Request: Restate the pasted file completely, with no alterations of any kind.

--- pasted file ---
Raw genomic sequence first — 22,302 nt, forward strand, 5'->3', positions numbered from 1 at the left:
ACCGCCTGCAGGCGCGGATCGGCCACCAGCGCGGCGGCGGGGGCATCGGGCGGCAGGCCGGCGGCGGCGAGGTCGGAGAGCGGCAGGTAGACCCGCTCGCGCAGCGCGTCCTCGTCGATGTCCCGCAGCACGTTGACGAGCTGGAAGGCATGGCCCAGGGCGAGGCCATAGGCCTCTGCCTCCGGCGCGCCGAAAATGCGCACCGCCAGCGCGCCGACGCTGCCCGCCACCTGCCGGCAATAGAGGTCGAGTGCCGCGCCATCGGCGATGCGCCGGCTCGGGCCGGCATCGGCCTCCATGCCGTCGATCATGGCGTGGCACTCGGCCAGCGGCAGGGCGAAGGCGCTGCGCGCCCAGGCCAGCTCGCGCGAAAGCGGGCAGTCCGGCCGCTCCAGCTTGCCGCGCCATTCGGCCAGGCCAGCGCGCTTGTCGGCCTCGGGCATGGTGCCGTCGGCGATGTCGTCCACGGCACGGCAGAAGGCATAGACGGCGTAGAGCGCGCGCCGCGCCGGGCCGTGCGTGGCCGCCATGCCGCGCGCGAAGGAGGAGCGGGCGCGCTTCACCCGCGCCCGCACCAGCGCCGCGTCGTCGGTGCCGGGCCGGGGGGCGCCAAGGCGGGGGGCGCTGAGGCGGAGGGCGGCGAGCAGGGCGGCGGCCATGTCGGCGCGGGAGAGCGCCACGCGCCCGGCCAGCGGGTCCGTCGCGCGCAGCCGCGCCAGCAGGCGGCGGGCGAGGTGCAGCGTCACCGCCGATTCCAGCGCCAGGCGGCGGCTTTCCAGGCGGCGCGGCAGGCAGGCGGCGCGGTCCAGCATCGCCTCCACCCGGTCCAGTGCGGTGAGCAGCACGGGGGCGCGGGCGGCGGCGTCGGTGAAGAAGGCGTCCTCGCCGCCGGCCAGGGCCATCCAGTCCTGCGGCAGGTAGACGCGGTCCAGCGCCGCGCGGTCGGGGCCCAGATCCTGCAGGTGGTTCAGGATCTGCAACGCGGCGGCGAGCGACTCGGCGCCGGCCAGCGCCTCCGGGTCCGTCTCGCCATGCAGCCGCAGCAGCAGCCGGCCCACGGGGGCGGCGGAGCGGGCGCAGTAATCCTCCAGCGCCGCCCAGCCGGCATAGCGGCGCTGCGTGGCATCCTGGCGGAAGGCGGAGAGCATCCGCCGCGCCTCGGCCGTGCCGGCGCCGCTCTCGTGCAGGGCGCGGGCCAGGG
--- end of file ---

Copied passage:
Raw genomic sequence first — 22,302 nt, forward strand, 5'->3', positions numbered from 1 at the left:
ACCGCCTGCAGGCGCGGATCGGCCACCAGCGCGGCGGCGGGGGCATCGGGCGGCAGGCCGGCGGCGGCGAGGTCGGAGAGCGGCAGGTAGACCCGCTCGCGCAGCGCGTCCTCGTCGATGTCCCGCAGCACGTTGACGAGCTGGAAGGCATGGCCCAGGGCGAGGCCATAGGCCTCTGCCTCCGGCGCGCCGAAAATGCGCACCGCCAGCGCGCCGACGCTGCCCGCCACCTGCCGGCAATAGAGGTCGAGTGCCGCGCCATCGGCGATGCGCCGGCTCGGGCCGGCATCGGCCTCCATGCCGTCGATCATGGCGTGGCACTCGGCCAGCGGCAGGGCGAAGGCGCTGCGCGCCCAGGCCAGCTCGCGCGAAAGCGGGCAGTCCGGCCGCTCCAGCTTGCCGCGCCATTCGGCCAGGCCAGCGCGCTTGTCGGCCTCGGGCATGGTGCCGTCGGCGATGTCGTCCACGGCACGGCAGAAGGCATAGACGGCGTAGAGCGCGCGCCGCGCCGGGCCGTGCGTGGCCGCCATGCCGCGCGCGAAGGAGGAGCGGGCGCGCTTCACCCGCGCCCGCACCAGCGCCGCGTCGTCGGTGCCGGGCCGGGGGGCGCCAAGGCGGGGGGCGCTGAGGCGGAGGGCGGCGAGCAGGGCGGCGGCCATGTCGGCGCGGGAGAGCGCCACGCGCCCGGCCAGCGGGTCCGTCGCGCGCAGCCGCGCCAGCAGGCGGCGGGCGAGGTGCAGCGTCACCGCCGATTCCAGCGCCAGGCGGCGGCTTTCCAGGCGGCGCGGCAGGCAGGCGGCGCGGTCCAGCATCGCCTCCACCCGGTCCAGTGCGGTGAGCAGCACGGGGGCGCGGGCGGCGGCGTCGGTGAAGAAGGCGTCCTCGCCGCCGGCCAGGGCCATCCAGTCCTGCGGCAGGTAGACGCGGTCCAGCGCCGCGCGGTCGGGGCCCAGATCCTGCAGGTGGTTCAGGATCTGCAACGCGGCGGCGAGCGACTCGGCGCCGGCCAGCGCCTCCGGGTCCGTCTCGCCATGCAGCCGCAGCAGCAGCCGGCCCACGGGGGCGGCGGAGCGGGCGCAGTAATCCTCCAGCGCCGCCCAGCCGGCATAGCGGCGCTGCGTGGCATCCTGGCGGAAGGCGGAGAGCATCCGCCGCGCCTCGGCCGTGCCGGCGCCGCTCTCGTGCAGGGCGCGGGCCAGGG